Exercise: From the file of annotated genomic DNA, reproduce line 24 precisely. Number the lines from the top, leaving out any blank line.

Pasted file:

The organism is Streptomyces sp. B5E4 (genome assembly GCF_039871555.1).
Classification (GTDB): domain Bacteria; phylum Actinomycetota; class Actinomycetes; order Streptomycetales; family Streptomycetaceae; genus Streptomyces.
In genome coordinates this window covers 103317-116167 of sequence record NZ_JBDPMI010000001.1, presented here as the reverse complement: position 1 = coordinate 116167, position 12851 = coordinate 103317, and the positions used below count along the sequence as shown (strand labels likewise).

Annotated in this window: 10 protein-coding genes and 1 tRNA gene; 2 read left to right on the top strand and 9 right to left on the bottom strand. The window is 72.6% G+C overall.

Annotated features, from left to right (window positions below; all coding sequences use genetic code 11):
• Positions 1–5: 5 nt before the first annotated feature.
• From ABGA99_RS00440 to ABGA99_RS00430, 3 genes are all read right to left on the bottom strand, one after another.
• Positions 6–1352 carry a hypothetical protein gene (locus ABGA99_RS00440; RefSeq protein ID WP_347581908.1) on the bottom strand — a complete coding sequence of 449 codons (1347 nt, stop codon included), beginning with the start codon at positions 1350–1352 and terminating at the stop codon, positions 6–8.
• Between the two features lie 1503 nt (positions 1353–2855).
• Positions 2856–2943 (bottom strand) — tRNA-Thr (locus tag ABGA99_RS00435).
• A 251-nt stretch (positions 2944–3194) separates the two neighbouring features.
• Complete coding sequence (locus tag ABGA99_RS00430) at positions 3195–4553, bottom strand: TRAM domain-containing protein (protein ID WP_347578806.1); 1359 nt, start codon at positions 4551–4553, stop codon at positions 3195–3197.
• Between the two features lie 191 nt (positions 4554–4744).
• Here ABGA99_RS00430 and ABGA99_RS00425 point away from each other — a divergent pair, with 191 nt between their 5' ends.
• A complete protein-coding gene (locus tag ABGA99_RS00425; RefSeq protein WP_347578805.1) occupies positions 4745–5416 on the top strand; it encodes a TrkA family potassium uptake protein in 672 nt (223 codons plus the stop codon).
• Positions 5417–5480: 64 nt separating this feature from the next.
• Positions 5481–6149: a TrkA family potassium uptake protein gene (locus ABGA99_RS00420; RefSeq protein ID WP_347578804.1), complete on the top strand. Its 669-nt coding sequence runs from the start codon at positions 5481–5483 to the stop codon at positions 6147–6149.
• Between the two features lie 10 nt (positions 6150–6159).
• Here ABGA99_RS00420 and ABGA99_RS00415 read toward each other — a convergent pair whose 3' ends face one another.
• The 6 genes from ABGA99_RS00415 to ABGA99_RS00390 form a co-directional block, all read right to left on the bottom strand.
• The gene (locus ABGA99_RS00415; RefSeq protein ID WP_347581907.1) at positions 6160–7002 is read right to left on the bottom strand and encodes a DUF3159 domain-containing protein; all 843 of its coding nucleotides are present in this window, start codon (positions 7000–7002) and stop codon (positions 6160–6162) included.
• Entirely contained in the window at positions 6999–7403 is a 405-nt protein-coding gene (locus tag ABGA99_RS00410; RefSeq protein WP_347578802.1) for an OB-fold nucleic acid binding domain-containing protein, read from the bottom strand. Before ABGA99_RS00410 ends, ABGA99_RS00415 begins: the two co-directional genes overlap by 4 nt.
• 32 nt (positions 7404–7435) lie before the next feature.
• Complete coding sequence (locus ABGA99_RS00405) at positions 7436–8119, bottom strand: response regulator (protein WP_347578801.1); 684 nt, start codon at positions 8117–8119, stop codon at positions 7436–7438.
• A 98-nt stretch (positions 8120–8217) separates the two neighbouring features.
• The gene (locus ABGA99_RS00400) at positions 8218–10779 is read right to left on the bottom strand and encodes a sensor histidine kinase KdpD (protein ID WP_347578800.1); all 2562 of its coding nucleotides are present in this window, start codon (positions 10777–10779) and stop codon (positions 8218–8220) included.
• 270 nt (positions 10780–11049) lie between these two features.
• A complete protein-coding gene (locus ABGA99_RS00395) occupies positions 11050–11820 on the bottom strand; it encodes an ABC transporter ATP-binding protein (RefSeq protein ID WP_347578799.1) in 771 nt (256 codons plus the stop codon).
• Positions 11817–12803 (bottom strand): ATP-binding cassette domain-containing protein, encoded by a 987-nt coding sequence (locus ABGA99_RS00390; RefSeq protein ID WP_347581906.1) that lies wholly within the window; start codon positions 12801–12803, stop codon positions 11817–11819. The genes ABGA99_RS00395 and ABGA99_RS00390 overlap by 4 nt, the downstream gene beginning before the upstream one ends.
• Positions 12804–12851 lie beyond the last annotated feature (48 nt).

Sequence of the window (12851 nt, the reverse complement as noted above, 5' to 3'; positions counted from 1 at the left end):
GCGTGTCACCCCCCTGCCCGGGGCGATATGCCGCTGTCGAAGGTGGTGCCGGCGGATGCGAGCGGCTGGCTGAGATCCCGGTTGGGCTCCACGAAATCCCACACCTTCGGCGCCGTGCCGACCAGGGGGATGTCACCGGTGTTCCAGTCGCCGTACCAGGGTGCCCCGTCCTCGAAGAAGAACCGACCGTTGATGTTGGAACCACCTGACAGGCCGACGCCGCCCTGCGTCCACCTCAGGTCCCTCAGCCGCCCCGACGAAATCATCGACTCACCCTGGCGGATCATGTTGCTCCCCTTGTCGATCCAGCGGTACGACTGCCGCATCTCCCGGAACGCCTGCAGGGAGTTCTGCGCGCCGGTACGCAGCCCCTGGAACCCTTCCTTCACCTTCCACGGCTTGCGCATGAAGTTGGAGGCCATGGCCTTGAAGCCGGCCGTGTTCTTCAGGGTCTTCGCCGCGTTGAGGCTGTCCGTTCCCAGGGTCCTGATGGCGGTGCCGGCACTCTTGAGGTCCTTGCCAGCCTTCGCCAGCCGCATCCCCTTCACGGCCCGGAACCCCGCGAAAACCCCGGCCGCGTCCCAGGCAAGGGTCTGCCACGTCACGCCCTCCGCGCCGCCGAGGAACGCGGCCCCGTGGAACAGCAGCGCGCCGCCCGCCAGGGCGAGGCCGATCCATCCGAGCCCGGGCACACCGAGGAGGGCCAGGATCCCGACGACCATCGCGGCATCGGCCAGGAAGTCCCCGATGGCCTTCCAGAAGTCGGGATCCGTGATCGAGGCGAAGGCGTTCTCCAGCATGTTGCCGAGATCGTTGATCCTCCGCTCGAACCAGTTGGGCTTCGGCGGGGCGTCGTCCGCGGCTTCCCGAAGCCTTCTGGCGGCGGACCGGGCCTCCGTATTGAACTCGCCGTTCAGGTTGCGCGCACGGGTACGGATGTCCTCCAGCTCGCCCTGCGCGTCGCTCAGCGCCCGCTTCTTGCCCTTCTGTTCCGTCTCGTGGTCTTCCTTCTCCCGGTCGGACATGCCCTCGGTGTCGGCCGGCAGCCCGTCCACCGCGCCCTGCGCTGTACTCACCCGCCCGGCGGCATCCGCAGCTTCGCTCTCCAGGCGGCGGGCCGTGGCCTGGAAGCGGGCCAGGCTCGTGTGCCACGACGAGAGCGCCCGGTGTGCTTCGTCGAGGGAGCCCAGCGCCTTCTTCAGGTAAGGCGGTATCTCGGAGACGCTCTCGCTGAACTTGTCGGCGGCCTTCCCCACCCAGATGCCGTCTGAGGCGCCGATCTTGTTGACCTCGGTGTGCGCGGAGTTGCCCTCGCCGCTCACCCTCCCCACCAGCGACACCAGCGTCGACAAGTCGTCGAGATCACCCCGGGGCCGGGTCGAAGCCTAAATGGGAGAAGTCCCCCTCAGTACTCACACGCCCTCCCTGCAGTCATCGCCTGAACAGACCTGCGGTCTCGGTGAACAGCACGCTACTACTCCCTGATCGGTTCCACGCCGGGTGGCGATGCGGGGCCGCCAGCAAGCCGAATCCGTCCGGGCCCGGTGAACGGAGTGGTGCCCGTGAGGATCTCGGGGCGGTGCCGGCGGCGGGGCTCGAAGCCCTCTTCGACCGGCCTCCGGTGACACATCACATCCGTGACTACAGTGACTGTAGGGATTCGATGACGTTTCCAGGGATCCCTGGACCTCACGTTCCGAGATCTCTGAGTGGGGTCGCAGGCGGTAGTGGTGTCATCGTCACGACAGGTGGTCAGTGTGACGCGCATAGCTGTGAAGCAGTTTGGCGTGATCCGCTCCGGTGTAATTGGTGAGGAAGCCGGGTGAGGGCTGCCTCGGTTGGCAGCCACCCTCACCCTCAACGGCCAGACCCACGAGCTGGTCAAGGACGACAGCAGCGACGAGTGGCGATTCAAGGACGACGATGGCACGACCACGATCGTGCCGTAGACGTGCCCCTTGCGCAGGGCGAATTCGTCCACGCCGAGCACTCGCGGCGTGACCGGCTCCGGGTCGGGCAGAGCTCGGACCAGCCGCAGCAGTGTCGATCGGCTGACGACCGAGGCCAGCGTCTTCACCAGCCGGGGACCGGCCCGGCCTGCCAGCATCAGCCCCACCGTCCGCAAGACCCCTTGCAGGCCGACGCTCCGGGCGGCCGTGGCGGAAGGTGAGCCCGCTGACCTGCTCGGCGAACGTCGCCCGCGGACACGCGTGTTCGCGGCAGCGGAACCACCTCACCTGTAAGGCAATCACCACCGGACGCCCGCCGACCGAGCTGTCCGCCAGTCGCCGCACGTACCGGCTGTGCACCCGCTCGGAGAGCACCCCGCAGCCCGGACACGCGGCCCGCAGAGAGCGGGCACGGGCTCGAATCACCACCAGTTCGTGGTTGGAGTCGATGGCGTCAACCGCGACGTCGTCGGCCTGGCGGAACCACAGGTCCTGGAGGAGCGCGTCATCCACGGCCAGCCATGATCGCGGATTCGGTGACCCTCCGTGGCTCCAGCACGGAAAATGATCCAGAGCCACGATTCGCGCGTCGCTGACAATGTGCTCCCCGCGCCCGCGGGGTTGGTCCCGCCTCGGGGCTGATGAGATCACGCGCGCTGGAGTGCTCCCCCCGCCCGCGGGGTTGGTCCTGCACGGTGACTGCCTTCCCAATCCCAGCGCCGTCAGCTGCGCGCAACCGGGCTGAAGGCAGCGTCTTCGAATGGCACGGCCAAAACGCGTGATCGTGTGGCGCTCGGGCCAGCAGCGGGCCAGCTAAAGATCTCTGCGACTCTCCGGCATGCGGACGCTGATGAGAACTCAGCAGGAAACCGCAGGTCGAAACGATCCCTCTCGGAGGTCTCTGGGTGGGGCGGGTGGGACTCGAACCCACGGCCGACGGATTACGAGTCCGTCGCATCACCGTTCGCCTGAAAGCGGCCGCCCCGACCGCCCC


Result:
• Complete coding sequence (locus ABGA99_RS00405) at positions 7436–8119, bottom strand: response regulator (protein WP_347578801.1); 684 nt, start codon at positions 8117–8119, stop codon at positions 7436–7438.